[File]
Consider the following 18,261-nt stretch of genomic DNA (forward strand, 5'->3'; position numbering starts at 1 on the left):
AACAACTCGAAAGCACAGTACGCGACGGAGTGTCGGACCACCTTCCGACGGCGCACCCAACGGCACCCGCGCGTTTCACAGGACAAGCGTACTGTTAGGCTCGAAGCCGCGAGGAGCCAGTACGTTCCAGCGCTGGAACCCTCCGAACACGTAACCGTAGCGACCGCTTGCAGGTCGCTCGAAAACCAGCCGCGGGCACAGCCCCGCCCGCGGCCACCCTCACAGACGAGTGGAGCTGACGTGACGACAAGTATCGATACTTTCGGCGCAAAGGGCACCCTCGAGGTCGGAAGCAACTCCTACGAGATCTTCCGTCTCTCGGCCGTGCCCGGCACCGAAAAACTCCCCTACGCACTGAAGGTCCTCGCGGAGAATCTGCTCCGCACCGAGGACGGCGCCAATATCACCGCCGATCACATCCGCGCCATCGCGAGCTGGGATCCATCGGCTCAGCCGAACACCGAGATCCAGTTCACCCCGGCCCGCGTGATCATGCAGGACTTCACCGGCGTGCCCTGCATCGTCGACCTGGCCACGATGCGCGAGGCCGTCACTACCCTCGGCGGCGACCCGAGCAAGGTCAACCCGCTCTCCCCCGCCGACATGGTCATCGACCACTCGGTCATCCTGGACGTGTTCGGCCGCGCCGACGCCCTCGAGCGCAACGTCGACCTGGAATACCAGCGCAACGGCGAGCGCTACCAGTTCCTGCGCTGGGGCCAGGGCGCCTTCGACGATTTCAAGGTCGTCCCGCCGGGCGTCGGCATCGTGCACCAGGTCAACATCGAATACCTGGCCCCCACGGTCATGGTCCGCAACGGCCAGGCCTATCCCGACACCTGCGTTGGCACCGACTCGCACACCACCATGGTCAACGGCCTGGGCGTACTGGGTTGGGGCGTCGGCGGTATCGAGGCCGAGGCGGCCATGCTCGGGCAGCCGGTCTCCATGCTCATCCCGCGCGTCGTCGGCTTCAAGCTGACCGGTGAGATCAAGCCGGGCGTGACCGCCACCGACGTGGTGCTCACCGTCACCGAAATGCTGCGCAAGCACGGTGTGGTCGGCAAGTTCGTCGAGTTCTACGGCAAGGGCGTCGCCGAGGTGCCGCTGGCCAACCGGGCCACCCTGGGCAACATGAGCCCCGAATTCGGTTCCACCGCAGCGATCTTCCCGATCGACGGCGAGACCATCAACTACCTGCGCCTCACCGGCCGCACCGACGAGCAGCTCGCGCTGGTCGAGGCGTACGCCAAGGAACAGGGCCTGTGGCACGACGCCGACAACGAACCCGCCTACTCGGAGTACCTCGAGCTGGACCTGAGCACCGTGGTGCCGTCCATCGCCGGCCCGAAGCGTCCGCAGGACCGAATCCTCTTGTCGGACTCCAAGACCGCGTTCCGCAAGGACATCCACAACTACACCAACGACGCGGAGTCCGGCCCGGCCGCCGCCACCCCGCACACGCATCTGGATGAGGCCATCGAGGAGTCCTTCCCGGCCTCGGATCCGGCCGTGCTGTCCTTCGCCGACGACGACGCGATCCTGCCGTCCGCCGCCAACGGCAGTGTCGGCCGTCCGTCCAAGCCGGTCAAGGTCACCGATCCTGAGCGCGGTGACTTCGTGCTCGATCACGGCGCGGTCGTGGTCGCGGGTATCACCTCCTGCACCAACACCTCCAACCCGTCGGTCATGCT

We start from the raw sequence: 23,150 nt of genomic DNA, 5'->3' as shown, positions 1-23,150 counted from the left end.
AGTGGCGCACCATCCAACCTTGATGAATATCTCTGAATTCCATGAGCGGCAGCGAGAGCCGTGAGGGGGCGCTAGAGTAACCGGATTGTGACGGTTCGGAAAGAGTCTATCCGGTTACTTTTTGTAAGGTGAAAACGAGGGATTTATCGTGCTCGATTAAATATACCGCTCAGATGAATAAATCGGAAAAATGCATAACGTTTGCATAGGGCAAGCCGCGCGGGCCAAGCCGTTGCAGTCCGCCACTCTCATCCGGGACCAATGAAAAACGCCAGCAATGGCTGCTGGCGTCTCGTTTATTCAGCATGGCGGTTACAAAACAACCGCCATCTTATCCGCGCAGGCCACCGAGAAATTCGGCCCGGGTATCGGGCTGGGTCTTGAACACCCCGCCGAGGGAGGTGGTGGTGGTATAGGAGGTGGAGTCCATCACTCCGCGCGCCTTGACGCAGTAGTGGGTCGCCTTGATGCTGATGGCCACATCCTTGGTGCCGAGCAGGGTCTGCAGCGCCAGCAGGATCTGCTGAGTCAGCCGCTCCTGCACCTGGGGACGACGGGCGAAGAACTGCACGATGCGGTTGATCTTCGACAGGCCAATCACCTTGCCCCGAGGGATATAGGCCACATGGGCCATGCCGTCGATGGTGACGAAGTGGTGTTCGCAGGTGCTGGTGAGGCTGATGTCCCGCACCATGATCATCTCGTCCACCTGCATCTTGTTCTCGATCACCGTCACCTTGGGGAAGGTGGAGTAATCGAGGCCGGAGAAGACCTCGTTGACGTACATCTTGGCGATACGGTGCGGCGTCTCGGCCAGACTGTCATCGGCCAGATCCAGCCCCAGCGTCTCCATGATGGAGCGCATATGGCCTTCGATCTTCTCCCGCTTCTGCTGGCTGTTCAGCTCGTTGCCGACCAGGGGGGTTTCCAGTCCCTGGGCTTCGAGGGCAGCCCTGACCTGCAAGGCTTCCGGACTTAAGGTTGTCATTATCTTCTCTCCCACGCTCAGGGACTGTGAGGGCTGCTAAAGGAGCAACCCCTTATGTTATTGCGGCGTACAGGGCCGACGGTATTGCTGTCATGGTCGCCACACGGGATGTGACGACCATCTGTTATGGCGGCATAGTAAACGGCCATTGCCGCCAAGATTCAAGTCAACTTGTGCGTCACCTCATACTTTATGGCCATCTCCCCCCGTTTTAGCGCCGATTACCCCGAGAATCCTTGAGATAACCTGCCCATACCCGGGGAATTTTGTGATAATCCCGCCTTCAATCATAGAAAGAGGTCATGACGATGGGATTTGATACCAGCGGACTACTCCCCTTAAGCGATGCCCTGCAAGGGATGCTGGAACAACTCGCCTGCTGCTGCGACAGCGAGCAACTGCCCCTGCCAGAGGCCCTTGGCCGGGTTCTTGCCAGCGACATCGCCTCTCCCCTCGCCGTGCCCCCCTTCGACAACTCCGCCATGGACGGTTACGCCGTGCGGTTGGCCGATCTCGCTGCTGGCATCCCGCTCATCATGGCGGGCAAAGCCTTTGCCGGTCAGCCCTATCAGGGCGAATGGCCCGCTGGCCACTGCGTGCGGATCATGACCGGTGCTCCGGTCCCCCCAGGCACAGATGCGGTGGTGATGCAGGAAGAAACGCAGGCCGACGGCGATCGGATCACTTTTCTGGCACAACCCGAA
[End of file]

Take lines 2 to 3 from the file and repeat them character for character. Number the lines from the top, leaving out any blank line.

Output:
AACAACTCGAAAGCACAGTACGCGACGGAGTGTCGGACCACCTTCCGACGGCGCACCCAACGGCACCCGCGCGTTTCACAGGACAAGCGTACTGTTAGGCTCGAAGCCGCGAGGAGCCAGTACGTTCCAGCGCTGGAACCCTCCGAACACGTAACCGTAGCGACCGCTTGCAGGTCGCTCGAAAACCAGCCGCGGGCACAGCCCCGCCCGCGGCCACCCTCACAGACGAGTGGAGCTGACGTGACGACAAGTATCGATACTTTCGGCGCAAAGGGCACCCTCGAGGTCGGAAGCAACTCCTACGAGATCTTCCGTCTCTCGGCCGTGCCCGGCACCGAAAAACTCCCCTACGCACTGAAGGTCCTCGCGGAGAATCTGCTCCGCACCGAGGACGGCGCCAATATCACCGCCGATCACATCCGCGCCATCGCGAGCTGGGATCCATCGGCTCAGCCGAACACCGAGATCCAGTTCACCCCGGCCCGCGTGATCATGCAGGACTTCACCGGCGTGCCCTGCATCGTCGACCTGGCCACGATGCGCGAGGCCGTCACTACCCTCGGCGGCGACCCGAGCAAGGTCAACCCGCTCTCCCCCGCCGACATGGTCATCGACCACTCGGTCATCCTGGACGTGTTCGGCCGCGCCGACGCCCTCGAGCGCAACGTCGACCTGGAATACCAGCGCAACGGCGAGCGCTACCAGTTCCTGCGCTGGGGCCAGGGCGCCTTCGACGATTTCAAGGTCGTCCCGCCGGGCGTCGGCATCGTGCACCAGGTCAACATCGAATACCTGGCCCCCACGGTCATGGTCCGCAACGGCCAGGCCTATCCCGACACCTGCGTTGGCACCGACTCGCACACCACCATGGTCAACGGCCTGGGCGTACTGGGTTGGGGCGTCGGCGGTATCGAGGCCGAGGCGGCCATGCTCGGGCAGCCGGTCTCCATGCTCATCCCGCGCGTCGTCGGCTTCAAGCTGACCGGTGAGATCAAGCCGGGCGTGACCGCCACCGACGTGGTGCTCACCGTCACCGAAATGCTGCGCAAGCACGGTGTGGTCGGCAAGTTCGTCGAGTTCTACGGCAAGGGCGTCGCCGAGGTGCCGCTGGCCAACCGGGCCACCCTGGGCAACATGAGCCCCGAATTCGGTTCCACCGCAGCGATCTTCCCGATCGACGGCGAGACCATCAACTACCTGCGCCTCACCGGCCGCACCGACGAGCAGCTCGCGCTGGTCGAGGCGTACGCCAAGGAACAGGGCCTGTGGCACGACGCCGACAACGAACCCGCCTACTCGGAGTACCTCGAGCTGGACCTGAGCACCGTGGTGCCGTCCATCGCCGGCCCGAAGCGTCCGCAGGACCGAATCCTCTTGTCGGACTCCAAGACCGCGTTCCGCAAGGACATCCACAACTACACCAACGACGCGGAGTCCGGCCCGGCCGCCGCCACCCCGCACACGCATCTGGATGAGGCCATCGAGGAGTCCTTCCCGGCCTCGGATCCGGCCGTGCTGTCCTTCGCCGACGACGACGCGATCCTGCCGTCCGCCGCCAACGGCAGTGTCGGCCGTCCGTCCAAGCCGGTCAAGGTCACCGATCCTGAGCGCGGTGACTTCGTGCTCGATCACGGCGCGGTCGTGGTCGCGGGTATCACCTCCTGCACCAACACCTCCAACCCGTCGGTCATGCT

We start from the raw sequence: 23,150 nt of genomic DNA, 5'->3' as shown, positions 1-23,150 counted from the left end.